I live in Milwaukee. I love Milwaukee. I love the neighborhoods, the diversity, the cultural attractions, the services, and the people. Before Milwaukee I lived in Chicago and Philadelphia. If I had to choose between the three, I’d choose Milwaukee.
Which is why I sympathize with Tom Barrett when he says “the governor is trying to divide the state and put people against the city and [I] think that’s wrong.” Just last week I received a mailer from Governor Walker warning that a vote for Tom Barrett was a step towards making the entire state look like Milwaukee. Which, the mailer insinuated, was not a good thing.
Though odd that Milwaukee addresses received the mailer, it is not odd to see politicians run against the state’s largest city. Back in my school choice days I would routinely respond to claims made by candidates outstate that Milwaukee school choice programs were diverting money from their local schools. The Journal Sentinel even ran a nice editorial on the issue back in 2004 titled “Stop the Big City Bashing.”
But is Walker running against Milwaukee, or against Barrett’s record in Milwaukee? As Mayor, Barrett does have to take some ownership over the economic direction of the city. And certainly the job performance of an opponent is a legitimate campaign issue. If voters cannot evaluate Barrett on the trajectory of Milwaukee under his watch, how are they supposed to evaluate him?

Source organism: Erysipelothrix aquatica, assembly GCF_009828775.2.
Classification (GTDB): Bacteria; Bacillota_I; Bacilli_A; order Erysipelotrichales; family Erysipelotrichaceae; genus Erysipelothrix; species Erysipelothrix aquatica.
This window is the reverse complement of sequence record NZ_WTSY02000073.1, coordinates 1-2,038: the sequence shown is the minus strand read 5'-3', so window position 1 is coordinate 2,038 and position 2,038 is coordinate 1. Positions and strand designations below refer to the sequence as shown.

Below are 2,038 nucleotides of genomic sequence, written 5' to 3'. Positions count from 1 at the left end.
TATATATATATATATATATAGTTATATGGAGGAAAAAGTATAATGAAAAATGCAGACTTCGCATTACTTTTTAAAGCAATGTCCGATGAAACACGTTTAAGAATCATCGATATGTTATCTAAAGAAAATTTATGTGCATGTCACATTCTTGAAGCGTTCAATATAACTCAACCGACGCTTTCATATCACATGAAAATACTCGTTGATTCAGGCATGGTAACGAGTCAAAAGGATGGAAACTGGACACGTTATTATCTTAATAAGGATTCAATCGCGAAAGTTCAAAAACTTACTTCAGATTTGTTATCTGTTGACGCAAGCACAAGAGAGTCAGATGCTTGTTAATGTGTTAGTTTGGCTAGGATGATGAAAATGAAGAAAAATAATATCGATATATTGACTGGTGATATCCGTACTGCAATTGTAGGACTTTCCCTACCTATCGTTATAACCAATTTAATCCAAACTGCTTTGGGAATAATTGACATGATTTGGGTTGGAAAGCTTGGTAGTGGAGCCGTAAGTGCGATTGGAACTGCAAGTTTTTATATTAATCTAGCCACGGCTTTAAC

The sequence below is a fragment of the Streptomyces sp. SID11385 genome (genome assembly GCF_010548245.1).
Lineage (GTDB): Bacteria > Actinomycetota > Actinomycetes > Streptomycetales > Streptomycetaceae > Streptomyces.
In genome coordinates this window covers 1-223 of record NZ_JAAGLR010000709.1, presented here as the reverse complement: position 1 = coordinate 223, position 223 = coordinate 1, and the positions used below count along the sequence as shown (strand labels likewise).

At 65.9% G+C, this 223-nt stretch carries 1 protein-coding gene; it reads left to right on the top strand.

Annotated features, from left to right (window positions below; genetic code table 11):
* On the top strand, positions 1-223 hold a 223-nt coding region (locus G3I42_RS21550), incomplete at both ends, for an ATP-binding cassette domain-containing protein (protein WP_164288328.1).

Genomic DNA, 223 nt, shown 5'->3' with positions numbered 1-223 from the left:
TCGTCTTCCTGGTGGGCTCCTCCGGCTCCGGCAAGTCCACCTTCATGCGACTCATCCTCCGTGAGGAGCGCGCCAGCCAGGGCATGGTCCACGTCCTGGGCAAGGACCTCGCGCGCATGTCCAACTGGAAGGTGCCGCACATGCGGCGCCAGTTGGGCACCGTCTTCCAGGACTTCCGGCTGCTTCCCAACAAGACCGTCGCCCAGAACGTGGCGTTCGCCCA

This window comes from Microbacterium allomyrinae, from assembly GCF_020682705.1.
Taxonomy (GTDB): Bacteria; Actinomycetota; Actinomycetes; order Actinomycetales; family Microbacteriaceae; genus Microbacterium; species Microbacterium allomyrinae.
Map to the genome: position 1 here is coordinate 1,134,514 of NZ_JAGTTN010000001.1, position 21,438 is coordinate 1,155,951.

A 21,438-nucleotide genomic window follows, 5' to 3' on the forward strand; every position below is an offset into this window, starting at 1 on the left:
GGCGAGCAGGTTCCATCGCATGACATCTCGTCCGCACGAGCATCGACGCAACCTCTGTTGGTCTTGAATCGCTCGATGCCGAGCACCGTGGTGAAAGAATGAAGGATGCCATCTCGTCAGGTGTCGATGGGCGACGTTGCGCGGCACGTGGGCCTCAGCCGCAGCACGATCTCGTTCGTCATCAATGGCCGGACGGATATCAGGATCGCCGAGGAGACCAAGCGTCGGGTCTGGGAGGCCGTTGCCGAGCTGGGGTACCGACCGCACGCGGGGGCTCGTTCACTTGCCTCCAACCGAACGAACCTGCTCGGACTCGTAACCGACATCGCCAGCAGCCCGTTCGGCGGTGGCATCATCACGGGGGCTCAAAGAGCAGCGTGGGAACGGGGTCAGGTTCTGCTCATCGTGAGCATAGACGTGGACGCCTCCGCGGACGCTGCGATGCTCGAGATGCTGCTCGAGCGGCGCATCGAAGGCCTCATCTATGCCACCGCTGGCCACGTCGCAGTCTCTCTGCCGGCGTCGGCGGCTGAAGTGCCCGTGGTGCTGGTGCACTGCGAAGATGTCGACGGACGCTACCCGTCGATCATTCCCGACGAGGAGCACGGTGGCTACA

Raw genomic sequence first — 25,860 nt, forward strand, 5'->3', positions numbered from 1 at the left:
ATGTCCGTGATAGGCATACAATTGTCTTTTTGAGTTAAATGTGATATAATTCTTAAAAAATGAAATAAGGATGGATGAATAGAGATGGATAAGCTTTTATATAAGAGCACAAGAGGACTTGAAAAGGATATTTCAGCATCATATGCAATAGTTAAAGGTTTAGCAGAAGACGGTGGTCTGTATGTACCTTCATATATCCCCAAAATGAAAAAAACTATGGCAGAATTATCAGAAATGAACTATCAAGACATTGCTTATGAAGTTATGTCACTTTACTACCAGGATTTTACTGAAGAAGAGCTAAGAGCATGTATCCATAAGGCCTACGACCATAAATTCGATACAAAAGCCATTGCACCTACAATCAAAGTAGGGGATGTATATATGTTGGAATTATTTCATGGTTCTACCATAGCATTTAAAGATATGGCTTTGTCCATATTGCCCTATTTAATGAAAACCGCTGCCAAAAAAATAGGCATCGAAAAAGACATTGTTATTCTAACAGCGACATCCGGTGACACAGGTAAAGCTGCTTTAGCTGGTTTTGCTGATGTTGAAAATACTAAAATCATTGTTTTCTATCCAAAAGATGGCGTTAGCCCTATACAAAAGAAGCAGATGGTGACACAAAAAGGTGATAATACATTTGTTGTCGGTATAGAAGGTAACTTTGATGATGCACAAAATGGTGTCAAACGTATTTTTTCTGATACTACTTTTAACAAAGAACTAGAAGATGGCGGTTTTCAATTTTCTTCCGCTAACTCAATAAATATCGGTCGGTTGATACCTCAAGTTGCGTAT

I agree with former Madison mayor Dave Cieslewicz that urban policy has been strangely absent from the Governor’s race. Especially considering the two candidates live less than three miles from each other on and near the west side of Milwaukee. However it came up, I am glad the state’s largest city and most diverse place* is an issue in the race.
*My Madison friends hate when I say this, but I will defend that statement to the end.